The scientific use of 'representation' and 'function': Avoiding explanatory vacuity

Synthese 161 (1):119 - 139 (2008)
Nearly all of the ways philosophers currently attempt to define the terms ‘representation’ and ‘function’ undermine the scientific application of those terms by rendering the scientific explanations in which they occur vacuous. Since this is unacceptable, we must develop analyses of these terms that avoid this vacuity. Robert Cummins argues in this fashion in Representations, Targets, and Attitudes. He accuses ‘use theories’ of representational content of generating vacuous explanations, claims that nearly all current theories of representational content are use theories, and offers a non-use theory of representational content which avoids explanatory vacuity. One task I undertake in this article is to develop an alternative non-use theory which avoids an objection fatal to that theory
Keywords Scientific explanation  Explanation  Function  Functional explanation  Functional analysis  Mental representation  Psychological explanation  Cognitive explanation
Categories (categorize this paper)
 Save to my reading list
Follow the author(s)
My bibliography
Export citation
Find it on Scholar
Edit this record
Mark as duplicate
Revision history Request removal from index
Download options
PhilPapers Archive

Upload a copy of this paper     Check publisher's policy on self-archival     Papers currently archived: 15,904
External links
Setup an account with your affiliations in order to access resources via your University's proxy server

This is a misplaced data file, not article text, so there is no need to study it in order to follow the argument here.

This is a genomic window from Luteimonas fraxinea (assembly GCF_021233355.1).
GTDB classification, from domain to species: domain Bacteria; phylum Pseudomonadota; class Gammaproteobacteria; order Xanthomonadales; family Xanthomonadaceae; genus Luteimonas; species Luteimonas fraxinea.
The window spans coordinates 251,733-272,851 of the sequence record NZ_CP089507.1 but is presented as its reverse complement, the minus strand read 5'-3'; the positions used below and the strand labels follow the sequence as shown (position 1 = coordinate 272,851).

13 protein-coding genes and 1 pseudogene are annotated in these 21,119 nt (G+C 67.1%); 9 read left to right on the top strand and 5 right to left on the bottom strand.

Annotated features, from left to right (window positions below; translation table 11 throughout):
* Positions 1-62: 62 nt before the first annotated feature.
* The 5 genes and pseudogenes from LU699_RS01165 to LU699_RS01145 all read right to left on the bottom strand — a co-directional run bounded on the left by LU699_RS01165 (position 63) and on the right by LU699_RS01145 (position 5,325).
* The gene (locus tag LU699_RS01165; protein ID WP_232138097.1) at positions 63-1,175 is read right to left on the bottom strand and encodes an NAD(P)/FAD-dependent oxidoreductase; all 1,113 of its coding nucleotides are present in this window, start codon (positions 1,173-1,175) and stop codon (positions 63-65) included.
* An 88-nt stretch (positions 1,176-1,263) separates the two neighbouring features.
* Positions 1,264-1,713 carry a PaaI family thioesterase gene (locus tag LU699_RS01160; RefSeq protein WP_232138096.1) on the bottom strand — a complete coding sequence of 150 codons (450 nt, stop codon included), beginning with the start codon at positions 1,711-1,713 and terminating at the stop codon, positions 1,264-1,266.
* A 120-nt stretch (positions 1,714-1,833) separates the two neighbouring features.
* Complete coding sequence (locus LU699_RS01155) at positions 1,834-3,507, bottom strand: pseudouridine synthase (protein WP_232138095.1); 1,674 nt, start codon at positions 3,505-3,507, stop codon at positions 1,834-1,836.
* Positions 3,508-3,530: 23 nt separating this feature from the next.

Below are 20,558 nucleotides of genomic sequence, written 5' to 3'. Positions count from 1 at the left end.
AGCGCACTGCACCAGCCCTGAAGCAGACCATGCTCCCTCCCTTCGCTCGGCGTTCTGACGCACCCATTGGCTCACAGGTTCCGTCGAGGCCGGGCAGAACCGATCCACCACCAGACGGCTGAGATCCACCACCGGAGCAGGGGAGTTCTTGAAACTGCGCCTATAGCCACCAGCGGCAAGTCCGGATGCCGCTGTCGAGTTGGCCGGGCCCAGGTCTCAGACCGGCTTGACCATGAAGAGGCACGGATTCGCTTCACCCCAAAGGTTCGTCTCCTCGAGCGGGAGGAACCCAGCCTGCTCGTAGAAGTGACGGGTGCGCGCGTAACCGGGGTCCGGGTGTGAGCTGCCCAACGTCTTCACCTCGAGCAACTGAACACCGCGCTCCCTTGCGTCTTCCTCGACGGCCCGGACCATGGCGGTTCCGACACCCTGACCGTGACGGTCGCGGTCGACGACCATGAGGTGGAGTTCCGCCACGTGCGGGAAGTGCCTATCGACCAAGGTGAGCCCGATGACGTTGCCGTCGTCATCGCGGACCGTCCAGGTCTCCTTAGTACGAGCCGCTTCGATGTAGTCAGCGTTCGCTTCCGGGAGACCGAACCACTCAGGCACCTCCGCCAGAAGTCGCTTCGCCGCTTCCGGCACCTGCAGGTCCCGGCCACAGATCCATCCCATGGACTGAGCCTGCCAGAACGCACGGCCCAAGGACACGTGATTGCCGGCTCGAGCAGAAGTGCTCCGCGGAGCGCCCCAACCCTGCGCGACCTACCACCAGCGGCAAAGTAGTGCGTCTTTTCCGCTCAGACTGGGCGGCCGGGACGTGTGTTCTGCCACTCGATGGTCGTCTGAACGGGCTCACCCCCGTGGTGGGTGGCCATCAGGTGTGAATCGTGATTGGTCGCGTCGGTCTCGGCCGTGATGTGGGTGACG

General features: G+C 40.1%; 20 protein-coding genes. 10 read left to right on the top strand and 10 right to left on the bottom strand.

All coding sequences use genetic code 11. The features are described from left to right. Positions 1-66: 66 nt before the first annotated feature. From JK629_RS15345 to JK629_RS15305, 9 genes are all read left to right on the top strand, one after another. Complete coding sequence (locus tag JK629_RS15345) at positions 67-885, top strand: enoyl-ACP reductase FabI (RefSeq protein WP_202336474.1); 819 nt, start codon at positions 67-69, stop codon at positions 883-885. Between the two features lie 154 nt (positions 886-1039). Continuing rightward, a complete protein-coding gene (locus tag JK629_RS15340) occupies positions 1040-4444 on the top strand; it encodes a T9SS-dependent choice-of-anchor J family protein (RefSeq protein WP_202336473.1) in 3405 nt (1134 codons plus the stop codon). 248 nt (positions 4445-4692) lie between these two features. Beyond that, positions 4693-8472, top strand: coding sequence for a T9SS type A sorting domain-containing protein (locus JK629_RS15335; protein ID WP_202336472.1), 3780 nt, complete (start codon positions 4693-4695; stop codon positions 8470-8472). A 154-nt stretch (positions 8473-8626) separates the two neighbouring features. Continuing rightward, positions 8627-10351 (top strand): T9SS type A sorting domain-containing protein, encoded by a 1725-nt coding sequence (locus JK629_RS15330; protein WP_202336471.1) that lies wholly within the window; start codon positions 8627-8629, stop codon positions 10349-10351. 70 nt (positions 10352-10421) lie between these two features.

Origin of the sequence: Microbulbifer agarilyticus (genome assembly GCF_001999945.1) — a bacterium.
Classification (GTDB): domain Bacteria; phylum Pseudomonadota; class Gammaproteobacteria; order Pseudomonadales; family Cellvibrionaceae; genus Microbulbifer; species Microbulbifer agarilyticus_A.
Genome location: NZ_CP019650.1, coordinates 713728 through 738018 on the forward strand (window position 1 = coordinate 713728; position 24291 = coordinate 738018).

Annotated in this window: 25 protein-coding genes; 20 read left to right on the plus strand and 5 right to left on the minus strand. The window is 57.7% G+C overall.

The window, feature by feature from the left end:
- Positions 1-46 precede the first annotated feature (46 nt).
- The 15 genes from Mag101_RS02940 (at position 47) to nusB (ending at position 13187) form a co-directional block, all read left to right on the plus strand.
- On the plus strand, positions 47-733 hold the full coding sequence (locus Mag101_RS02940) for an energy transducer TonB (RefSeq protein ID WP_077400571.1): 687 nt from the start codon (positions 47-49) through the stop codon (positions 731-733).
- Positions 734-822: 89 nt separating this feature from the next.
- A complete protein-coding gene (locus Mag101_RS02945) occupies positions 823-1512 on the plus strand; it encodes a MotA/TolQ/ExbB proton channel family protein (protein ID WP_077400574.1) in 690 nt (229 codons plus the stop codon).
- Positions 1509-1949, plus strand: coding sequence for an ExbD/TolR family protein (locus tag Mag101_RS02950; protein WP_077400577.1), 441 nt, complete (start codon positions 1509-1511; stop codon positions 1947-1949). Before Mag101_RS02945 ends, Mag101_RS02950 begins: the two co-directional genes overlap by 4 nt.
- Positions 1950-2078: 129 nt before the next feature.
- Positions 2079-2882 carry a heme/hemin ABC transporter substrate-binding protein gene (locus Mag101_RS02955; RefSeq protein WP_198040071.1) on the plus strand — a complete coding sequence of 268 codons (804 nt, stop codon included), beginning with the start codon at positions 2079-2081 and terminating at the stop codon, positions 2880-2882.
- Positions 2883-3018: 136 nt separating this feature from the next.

Configure custom proxy (use this if your affiliation does not provide a proxy)
Through your library
References found in this work BETA
Robert C. Cummins (1975). Functional Analysis. Journal of Philosophy 72 (November):741-64.

View all 8 references / Add more references

Citations of this work BETA

No citations found.

Add more citations

Similar books and articles
Pete Mandik & Rick Grush (2002). Representational Parts. Phenomenology and the Cognitive Sciences 1 (389):394.
Mark H. Bickhard (1993). Representational Content in Humans and Machines. Journal of Experimental and Theoretical Artificial Intelligence 5:285-33.
Richard J. Hall (1990). Does Representational Content Arise From Biological Function? PSA: Proceedings of the Biennial Meeting of the Philosophy of Science Association 1990:193 - 199.
Adam Toon (2010). Models as Make-Believe. In Roman Frigg & Matthew Hunter (eds.), Beyond Mimesis and Convention: Representation in Art and Science. Boston Studies in Philosophy of Science

Monthly downloads

Added to index


Total downloads

44 ( #75,887 of 1,725,561 )

Recent downloads (6 months)

5 ( #134,647 of 1,725,561 )

How can I increase my downloads?

My notes
Sign in to use this feature

Start a new thread
There  are no threads in this forum
Nothing in this forum yet.